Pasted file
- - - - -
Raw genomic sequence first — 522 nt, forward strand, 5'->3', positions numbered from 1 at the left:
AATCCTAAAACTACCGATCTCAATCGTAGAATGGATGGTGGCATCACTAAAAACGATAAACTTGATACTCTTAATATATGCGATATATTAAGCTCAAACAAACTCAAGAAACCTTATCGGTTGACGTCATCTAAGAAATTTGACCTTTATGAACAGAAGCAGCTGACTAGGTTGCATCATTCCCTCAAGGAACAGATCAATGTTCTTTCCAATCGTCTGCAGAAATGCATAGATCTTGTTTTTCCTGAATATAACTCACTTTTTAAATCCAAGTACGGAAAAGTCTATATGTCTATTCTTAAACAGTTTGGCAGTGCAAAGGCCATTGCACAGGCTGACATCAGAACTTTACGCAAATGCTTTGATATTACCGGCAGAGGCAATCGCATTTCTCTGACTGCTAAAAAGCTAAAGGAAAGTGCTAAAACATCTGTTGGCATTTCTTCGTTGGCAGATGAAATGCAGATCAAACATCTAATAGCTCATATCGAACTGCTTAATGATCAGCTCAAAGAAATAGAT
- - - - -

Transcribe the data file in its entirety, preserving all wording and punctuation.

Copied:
Raw genomic sequence first — 522 nt, forward strand, 5'->3', positions numbered from 1 at the left:
AATCCTAAAACTACCGATCTCAATCGTAGAATGGATGGTGGCATCACTAAAAACGATAAACTTGATACTCTTAATATATGCGATATATTAAGCTCAAACAAACTCAAGAAACCTTATCGGTTGACGTCATCTAAGAAATTTGACCTTTATGAACAGAAGCAGCTGACTAGGTTGCATCATTCCCTCAAGGAACAGATCAATGTTCTTTCCAATCGTCTGCAGAAATGCATAGATCTTGTTTTTCCTGAATATAACTCACTTTTTAAATCCAAGTACGGAAAAGTCTATATGTCTATTCTTAAACAGTTTGGCAGTGCAAAGGCCATTGCACAGGCTGACATCAGAACTTTACGCAAATGCTTTGATATTACCGGCAGAGGCAATCGCATTTCTCTGACTGCTAAAAAGCTAAAGGAAAGTGCTAAAACATCTGTTGGCATTTCTTCGTTGGCAGATGAAATGCAGATCAAACATCTAATAGCTCATATCGAACTGCTTAATGATCAGCTCAAAGAAATAGAT